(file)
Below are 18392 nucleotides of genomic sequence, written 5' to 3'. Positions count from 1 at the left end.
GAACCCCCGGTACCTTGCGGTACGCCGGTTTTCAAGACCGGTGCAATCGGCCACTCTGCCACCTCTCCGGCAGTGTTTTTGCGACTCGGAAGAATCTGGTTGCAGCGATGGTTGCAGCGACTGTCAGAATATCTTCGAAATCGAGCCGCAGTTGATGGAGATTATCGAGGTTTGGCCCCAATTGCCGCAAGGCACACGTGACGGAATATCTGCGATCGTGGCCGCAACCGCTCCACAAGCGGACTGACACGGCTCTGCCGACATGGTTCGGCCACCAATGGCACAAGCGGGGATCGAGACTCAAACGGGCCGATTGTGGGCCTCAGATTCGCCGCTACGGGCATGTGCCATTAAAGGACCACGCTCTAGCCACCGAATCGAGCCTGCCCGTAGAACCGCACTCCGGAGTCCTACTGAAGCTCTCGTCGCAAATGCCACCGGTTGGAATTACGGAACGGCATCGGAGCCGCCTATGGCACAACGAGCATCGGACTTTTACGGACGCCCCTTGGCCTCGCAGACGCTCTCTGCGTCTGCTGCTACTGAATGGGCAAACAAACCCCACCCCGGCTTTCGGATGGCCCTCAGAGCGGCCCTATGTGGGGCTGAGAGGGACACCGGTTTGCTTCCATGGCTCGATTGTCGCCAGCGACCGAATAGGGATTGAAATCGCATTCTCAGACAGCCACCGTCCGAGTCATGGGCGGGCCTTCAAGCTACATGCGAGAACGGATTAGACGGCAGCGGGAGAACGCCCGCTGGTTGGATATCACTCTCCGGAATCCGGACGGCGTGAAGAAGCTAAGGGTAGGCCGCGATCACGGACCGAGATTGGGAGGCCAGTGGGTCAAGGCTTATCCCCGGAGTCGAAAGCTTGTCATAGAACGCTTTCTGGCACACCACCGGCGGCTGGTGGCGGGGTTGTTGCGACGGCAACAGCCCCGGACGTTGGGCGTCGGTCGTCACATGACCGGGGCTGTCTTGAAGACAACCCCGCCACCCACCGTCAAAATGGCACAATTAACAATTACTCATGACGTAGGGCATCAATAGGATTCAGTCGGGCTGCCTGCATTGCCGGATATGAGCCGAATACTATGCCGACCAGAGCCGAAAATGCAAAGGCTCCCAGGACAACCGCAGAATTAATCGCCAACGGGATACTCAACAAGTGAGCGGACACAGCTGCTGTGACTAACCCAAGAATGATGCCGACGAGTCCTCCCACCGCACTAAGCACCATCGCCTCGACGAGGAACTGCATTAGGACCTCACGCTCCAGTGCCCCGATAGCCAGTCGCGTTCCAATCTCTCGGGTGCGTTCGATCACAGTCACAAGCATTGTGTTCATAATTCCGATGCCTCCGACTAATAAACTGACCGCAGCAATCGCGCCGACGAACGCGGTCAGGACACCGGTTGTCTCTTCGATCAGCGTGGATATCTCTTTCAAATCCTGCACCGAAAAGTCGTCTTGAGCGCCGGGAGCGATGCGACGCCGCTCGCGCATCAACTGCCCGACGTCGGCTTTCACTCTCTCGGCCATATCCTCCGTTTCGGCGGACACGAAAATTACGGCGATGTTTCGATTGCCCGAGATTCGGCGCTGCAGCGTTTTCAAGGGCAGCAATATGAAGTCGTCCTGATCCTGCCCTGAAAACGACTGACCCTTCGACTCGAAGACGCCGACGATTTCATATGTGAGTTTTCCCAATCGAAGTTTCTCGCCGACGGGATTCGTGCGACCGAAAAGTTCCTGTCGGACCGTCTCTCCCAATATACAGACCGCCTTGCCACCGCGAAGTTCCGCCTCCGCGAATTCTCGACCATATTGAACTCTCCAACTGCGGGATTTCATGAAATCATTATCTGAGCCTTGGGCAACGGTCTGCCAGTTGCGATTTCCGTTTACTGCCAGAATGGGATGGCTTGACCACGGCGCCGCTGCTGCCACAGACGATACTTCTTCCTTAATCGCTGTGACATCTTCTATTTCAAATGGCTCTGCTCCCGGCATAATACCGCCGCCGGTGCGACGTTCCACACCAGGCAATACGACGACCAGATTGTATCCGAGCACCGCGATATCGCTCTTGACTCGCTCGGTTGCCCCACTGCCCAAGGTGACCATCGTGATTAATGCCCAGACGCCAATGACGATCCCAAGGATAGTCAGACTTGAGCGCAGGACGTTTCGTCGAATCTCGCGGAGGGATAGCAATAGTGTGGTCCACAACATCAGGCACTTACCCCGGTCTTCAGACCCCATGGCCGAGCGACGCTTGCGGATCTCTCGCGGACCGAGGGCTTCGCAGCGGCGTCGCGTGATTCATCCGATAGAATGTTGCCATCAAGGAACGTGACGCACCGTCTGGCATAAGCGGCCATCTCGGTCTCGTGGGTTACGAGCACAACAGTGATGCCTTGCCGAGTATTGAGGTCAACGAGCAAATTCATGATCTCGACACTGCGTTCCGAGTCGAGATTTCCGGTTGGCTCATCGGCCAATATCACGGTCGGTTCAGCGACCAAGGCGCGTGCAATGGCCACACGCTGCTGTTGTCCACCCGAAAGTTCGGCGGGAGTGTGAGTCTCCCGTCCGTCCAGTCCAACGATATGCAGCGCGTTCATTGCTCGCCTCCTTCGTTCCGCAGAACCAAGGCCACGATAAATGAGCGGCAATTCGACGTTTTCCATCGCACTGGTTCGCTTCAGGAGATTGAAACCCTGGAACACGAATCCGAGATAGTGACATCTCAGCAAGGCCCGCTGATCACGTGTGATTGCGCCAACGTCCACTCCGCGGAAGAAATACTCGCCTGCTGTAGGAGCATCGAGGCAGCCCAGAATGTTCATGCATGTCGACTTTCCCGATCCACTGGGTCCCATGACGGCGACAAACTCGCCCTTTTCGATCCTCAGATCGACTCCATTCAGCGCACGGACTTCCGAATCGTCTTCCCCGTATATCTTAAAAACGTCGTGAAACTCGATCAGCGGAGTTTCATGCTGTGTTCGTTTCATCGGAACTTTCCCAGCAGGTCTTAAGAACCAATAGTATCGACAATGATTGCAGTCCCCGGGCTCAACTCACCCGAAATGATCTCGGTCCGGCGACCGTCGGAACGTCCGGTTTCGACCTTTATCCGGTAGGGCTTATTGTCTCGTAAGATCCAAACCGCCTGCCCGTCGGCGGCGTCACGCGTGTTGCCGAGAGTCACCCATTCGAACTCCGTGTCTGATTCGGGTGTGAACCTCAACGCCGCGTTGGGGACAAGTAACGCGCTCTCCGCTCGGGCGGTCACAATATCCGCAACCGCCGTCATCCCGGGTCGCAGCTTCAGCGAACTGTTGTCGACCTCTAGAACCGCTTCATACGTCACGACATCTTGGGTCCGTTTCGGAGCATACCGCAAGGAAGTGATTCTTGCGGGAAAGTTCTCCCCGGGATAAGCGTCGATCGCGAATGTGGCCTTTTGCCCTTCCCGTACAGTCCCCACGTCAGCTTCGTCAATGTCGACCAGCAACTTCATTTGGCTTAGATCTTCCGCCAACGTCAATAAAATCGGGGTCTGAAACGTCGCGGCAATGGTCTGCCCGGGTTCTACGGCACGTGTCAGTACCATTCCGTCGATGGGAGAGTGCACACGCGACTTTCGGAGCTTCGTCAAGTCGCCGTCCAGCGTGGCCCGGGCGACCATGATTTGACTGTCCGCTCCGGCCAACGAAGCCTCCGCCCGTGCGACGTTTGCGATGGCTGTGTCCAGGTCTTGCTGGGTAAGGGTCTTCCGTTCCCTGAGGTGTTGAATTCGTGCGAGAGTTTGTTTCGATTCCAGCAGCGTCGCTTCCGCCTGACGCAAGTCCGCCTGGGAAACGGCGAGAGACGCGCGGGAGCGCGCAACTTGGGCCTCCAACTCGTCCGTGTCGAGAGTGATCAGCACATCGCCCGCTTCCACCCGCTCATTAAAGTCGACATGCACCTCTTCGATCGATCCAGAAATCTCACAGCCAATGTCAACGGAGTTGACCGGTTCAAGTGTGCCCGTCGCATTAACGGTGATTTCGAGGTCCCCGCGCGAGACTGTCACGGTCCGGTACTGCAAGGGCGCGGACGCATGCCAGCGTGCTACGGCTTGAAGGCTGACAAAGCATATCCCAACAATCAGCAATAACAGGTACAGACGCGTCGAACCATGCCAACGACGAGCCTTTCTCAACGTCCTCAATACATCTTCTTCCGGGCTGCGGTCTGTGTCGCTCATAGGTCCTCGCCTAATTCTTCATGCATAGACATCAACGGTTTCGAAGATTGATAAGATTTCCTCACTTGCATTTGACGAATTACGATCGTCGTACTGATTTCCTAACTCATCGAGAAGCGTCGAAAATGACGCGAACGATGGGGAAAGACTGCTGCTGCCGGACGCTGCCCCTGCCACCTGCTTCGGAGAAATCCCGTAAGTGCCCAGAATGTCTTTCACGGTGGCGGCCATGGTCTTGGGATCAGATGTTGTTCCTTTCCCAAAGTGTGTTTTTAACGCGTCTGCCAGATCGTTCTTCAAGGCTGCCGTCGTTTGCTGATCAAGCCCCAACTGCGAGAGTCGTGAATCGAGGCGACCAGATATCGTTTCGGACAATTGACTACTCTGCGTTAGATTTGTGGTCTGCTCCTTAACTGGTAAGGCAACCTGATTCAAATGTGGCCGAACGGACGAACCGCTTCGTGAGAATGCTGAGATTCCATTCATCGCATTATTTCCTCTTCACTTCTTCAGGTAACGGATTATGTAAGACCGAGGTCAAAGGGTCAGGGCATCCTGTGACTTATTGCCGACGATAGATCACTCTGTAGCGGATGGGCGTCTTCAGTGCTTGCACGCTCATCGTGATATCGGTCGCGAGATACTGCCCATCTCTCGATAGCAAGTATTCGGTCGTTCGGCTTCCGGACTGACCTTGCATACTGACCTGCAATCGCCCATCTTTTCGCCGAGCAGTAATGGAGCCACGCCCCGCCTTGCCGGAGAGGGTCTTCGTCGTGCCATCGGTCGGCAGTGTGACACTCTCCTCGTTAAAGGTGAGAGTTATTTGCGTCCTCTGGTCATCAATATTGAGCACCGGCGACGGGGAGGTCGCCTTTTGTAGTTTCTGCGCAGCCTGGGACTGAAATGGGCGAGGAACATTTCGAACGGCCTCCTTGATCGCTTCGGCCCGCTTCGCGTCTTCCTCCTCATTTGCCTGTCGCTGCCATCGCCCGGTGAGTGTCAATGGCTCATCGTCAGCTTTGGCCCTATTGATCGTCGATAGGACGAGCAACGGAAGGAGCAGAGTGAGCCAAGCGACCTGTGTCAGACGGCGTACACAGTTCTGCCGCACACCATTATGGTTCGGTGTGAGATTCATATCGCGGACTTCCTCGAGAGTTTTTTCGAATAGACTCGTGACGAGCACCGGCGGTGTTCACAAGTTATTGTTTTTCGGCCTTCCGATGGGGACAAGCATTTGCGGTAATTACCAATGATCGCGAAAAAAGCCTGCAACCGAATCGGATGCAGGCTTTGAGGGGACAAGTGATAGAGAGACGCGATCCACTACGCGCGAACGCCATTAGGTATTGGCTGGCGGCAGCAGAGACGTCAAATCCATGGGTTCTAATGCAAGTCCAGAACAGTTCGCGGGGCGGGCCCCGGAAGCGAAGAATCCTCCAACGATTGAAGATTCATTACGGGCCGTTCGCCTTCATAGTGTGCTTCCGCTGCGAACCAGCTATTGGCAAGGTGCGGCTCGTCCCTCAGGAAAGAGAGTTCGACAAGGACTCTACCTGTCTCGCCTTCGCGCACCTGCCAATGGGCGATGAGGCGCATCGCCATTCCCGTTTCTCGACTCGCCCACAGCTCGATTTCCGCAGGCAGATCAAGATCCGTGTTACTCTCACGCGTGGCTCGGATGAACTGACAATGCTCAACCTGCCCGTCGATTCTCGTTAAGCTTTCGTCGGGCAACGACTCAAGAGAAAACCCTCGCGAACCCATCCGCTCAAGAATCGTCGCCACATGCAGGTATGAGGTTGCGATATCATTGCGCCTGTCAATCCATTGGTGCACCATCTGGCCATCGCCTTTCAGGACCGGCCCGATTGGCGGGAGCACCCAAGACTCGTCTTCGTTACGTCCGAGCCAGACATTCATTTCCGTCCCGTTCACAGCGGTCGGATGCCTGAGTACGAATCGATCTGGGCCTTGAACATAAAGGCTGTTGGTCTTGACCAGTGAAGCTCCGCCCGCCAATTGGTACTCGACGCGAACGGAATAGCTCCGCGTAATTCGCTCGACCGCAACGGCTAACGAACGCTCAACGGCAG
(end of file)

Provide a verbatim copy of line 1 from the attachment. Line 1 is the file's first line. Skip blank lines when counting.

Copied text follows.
Below are 18392 nucleotides of genomic sequence, written 5' to 3'. Positions count from 1 at the left end.